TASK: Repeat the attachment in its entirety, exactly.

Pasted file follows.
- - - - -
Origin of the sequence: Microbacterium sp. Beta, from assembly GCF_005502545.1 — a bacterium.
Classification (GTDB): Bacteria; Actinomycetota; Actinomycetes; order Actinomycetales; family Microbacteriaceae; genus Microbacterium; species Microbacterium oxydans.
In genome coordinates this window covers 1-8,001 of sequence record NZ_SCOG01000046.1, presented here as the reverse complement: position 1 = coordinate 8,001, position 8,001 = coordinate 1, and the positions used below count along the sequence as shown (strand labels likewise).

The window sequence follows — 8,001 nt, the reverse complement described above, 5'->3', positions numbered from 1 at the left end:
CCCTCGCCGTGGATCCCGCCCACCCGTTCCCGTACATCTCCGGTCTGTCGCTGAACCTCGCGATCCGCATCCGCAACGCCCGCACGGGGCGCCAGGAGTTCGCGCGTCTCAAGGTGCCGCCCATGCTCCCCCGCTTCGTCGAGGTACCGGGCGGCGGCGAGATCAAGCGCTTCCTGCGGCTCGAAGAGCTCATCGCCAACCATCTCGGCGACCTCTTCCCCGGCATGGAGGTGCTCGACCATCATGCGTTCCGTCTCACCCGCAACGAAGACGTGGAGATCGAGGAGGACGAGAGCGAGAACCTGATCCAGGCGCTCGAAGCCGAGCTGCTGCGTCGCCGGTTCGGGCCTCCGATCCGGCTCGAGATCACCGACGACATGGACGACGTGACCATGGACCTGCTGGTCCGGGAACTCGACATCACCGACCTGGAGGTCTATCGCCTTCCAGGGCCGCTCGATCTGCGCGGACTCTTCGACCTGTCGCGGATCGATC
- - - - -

Origin of the sequence: Microbacterium sp. Beta, from assembly GCF_005502545.1 — a bacterium.
Classification (GTDB): Bacteria; Actinomycetota; Actinomycetes; order Actinomycetales; family Microbacteriaceae; genus Microbacterium; species Microbacterium oxydans.
In genome coordinates this window covers 1-8,001 of sequence record NZ_SCOG01000046.1, presented here as the reverse complement: position 1 = coordinate 8,001, position 8,001 = coordinate 1, and the positions used below count along the sequence as shown (strand labels likewise).

The window sequence follows — 8,001 nt, the reverse complement described above, 5'->3', positions numbered from 1 at the left end:
CCCTCGCCGTGGATCCCGCCCACCCGTTCCCGTACATCTCCGGTCTGTCGCTGAACCTCGCGATCCGCATCCGCAACGCCCGCACGGGGCGCCAGGAGTTCGCGCGTCTCAAGGTGCCGCCCATGCTCCCCCGCTTCGTCGAGGTACCGGGCGGCGGCGAGATCAAGCGCTTCCTGCGGCTCGAAGAGCTCATCGCCAACCATCTCGGCGACCTCTTCCCCGGCATGGAGGTGCTCGACCATCATGCGTTCCGTCTCACCCGCAACGAAGACGTGGAGATCGAGGAGGACGAGAGCGAGAACCTGATCCAGGCGCTCGAAGCCGAGCTGCTGCGTCGCCGGTTCGGGCCTCCGATCCGGCTCGAGATCACCGACGACATGGACGACGTGACCATGGACCTGCTGGTCCGGGAACTCGACATCACCGACCTGGAGGTCTATCGCCTTCCAGGGCCGCTCGATCTGCGCGGACTCTTCGACCTGTCGCGGATCGATC